Could Zambian bats hold the key to curing Ebola?

The current outbreak of Ebola virus, which has taken the lives of 8,000 West Africans, has been tracked to bats in Guinea that may have transmitted the virus to the first human victim of the disease. Now tantalizing new research suggests that bats may actually lead scientists to a cure for Ebola.

A team led by researchers at Hokkaido University in Japan have discovered that many straw-colored fruit bats--which migrate yearly from the Democratic Republic of Congo to Zambia--carry high numbers of Ebola antibodies, strongly suggesting that the animals come in contact with the virus but never become infected. The research has not yet been published, but the scientists involved tell Bloomberg that the bats' innate ability to fight off Ebola may be useful in developing antibody-based treatments.

"We cannot categorically say that the cure for the Ebola virus disease lies in the bats, but we could say that surely the bats possess certain characteristics that enable them to survive the infection," said Aaron Mweene, a professor at the University of Zambia's veterinary school in an email interview with Bloomberg.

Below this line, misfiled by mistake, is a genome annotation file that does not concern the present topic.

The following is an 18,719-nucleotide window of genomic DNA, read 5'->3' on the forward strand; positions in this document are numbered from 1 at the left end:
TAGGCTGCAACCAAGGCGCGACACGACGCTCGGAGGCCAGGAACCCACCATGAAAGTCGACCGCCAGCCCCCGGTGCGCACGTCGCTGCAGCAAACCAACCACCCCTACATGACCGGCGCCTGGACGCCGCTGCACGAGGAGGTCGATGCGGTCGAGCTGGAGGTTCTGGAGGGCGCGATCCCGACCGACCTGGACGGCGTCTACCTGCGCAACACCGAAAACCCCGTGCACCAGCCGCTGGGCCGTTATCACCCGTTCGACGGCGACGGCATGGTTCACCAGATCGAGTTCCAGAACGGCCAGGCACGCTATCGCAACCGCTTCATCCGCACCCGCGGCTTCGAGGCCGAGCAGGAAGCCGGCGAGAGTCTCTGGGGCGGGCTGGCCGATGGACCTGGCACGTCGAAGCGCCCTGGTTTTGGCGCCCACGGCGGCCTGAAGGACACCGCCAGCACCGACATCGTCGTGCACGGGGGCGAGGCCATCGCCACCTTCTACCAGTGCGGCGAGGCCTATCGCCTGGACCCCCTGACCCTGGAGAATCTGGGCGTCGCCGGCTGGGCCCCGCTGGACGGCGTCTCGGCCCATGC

Janusz Paweska

To fully understand why the bats don't become infected with Ebola, further research must be done, Mweene said, which would require infecting a population of bats in highly secure bio-containment laboratories. Janusz Paweska of the National Institute for Communicable Diseases in Johannesburg tells Bloomberg that plans are in place to expand bat colonies for "experimental infection studies."

Researchers in Africa are also boosting their bat surveillance efforts, attaching GPS tracking units to the animals to try to obtain information about where they're coming in contact with Ebola. This could help determine where the virus originated, according to Bloomberg.

There are already studies underway in Guinea of experimental drugs derived from the blood of Ebola survivors. And myriad organizations are stepping up to answer the call for better treatments and diagnostic tools. In November, Merck ($MRK) grabbed the rights to NewLink Genetics' ($NLNK) Ebola vaccine, which was recently rushed into Phase III testing. Cepheid ($CPHD) raised $3.3 million from the Paul G. Allen Family Foundation and the Bill & Melinda Gates Foundation to develop its rapid diagnostic test for Ebola.

The Gates Foundation is also backing efforts to test the usefulness of blood from Ebola survivors as a treatment and to boost production of Mapp Biopharmaceutical's antibody-based drug to fight the disease. And in October, Johnson & Johnson ($JNJ) said it would devote $200 million to fast-track an Ebola vaccine into clinical trials.

- here's the Bloomberg story

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